• Preheat the oven to 180°C (356°F, conventional setting) and place the baking tray on the middle shelf.
  • Grease a 23 x 11 x 7 cm (9 x 4 1/3 x 2 3/4 inches) loaf pan and line it with parchment paper. I find it best to grease the parchment paper as well. If you’re not sure how to line the pan, you can find step-by-step pictures in the marble cake recipe. And if you don’t want to line the pan, grease and flour it instead.

Prepare the egg mixture

  • Pour the milk in a medium-sized bowl, then mix in the instant coffee powder to dissolve it.
  • Whisk in the eggs, one by one, followed by the vanilla extract. Set aside.

Mix the dry ingredients

  • Place all the dry ingredients (flour, cornstarch, sugar, baking powder and salt) in a large mixing bowl.
  • Using the paddle attachment (or a hand mixer), mix on low speed until combined, about 30 seconds. I like to scrape the bottom of the bowl with a spatula, to make sure all the ingredients are properly mixed.

The dry ingredients are beaten with the paddle attachment for an even distribution, instead of sifting them.

Add the butter and half of the egg mixture

  • Add the butter to the dry ingredients, along with half of the egg mixture. Mix on low just until combined, about 40 seconds.
  • Increase the speed to medium and beat for one minute. The mixture will look lighter in color and fluffier.
  • Scrape down the sides and bottom of the bowl.

Add the remaining liquids

  • Add half of the remaining mixture and mix on medium speed just until combined.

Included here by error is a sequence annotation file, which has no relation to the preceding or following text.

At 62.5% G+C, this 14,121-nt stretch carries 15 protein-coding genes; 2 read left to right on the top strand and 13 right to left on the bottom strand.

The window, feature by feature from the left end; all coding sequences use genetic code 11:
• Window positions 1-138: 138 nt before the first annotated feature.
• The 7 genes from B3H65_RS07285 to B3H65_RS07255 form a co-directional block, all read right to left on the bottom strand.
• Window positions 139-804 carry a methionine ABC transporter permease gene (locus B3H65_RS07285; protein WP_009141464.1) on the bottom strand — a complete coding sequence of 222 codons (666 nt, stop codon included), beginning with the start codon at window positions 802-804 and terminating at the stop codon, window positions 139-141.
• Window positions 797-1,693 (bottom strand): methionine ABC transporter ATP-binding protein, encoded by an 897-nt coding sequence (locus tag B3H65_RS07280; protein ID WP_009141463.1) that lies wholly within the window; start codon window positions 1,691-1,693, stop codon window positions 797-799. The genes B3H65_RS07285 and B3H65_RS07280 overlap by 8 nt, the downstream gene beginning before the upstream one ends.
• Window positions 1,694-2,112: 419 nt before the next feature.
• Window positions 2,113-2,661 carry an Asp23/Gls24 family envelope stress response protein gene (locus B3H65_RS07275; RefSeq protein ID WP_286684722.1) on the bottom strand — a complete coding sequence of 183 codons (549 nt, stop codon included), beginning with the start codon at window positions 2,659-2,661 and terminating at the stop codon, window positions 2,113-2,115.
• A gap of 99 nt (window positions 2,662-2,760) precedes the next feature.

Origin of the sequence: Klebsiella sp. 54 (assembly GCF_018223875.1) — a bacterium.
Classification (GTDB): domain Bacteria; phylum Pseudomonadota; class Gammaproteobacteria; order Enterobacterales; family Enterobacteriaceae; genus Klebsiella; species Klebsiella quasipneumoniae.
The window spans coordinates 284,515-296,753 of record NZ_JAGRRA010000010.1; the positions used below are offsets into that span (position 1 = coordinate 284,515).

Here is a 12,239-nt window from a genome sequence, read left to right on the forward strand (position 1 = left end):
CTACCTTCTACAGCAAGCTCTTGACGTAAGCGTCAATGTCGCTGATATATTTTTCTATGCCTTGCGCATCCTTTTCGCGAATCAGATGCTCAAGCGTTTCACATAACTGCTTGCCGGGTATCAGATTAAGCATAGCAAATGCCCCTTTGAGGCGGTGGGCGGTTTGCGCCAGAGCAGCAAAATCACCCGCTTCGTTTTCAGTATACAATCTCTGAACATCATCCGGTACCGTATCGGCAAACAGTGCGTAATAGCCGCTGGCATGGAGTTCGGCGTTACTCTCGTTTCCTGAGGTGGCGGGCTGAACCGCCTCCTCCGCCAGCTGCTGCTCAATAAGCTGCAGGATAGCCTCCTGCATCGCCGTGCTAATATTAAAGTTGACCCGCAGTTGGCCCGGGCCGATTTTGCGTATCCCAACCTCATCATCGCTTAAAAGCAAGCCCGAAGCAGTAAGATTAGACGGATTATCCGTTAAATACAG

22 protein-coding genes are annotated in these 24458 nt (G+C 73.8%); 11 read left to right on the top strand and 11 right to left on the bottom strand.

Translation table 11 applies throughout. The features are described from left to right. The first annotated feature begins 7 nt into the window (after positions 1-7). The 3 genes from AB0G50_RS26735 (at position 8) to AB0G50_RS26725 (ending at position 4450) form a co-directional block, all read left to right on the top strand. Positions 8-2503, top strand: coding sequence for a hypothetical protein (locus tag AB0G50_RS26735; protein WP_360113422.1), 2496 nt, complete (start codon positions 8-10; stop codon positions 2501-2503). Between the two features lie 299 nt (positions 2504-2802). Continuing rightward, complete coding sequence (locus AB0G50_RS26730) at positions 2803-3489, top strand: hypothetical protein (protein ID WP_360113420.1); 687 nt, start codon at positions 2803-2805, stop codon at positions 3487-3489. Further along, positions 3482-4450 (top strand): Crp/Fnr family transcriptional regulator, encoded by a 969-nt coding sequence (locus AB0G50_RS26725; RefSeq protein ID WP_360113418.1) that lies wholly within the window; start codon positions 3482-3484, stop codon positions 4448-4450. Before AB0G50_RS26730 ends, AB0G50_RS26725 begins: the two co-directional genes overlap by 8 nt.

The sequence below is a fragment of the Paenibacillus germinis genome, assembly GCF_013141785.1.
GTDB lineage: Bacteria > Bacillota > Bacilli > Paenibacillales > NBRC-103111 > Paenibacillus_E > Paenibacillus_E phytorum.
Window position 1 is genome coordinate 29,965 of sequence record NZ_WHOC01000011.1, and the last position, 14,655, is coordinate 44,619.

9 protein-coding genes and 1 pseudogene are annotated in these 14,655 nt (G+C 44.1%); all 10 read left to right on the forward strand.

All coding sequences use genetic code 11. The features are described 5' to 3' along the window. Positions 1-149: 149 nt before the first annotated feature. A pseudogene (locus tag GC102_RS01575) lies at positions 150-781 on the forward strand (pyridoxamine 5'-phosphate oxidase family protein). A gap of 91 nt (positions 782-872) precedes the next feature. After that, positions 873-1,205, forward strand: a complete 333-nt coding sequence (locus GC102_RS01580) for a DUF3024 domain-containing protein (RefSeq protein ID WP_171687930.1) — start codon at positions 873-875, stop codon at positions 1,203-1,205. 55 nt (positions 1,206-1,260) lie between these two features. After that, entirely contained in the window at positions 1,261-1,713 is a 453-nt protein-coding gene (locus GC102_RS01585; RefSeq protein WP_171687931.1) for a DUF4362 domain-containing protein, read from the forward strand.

• Repeat with the remaining egg mixture. Don’t overmix. Don’t worry if the batter looks a bit curdled at this point.

Fold in the walnuts

  • Break the walnuts into small pieces (pea sized) over a small bowl. I just do this by hand. Mix the walnuts with one teaspoon of flour.
  • Gently fold into the cake batter using a spatula.

Bake the cake

  • Pour into the prepared loaf pan and smooth the top with a spatula. Bake for about 45-50 minutes or until a toothpick inserted into the center comes out clean. I generally cover the cake with a loose piece of parchment paper after 25 minutes, to prevent excessive browning.
  • Remove from the oven and cool on a wire rack (in the pan) for 10 minutes.
  • Holding onto the parchment paper overhang, lift the cake out of the pan. Return the cake (without the paper) to the wire rack to cool completely.
  • Serve as is or drizzle coffee glaze on top.

And that’s it! Hope you enjoy this cake!

More Cake Recipes

Coffee and Walnut Loaf Cake (Easy Pound Cake)

5 from 2 votes
Recipe by Tanya Difficulty: Easy
Servings

9

servings
Prep time

20

minutes
Cooking time

45

minutes

This coffee and walnut loaf cake, based on an easy pound cake recipe by Rose Levy Beranbaum, is rich and incredibly tender. Drizzle with coffee glaze, if desired, for more sweetness and an extra coffee kick. Instead of the traditional creaming method, we’ll be using the two stage method today for mixing the batter. It’s easy, it’s quick, and produces cakes with an amazing texture!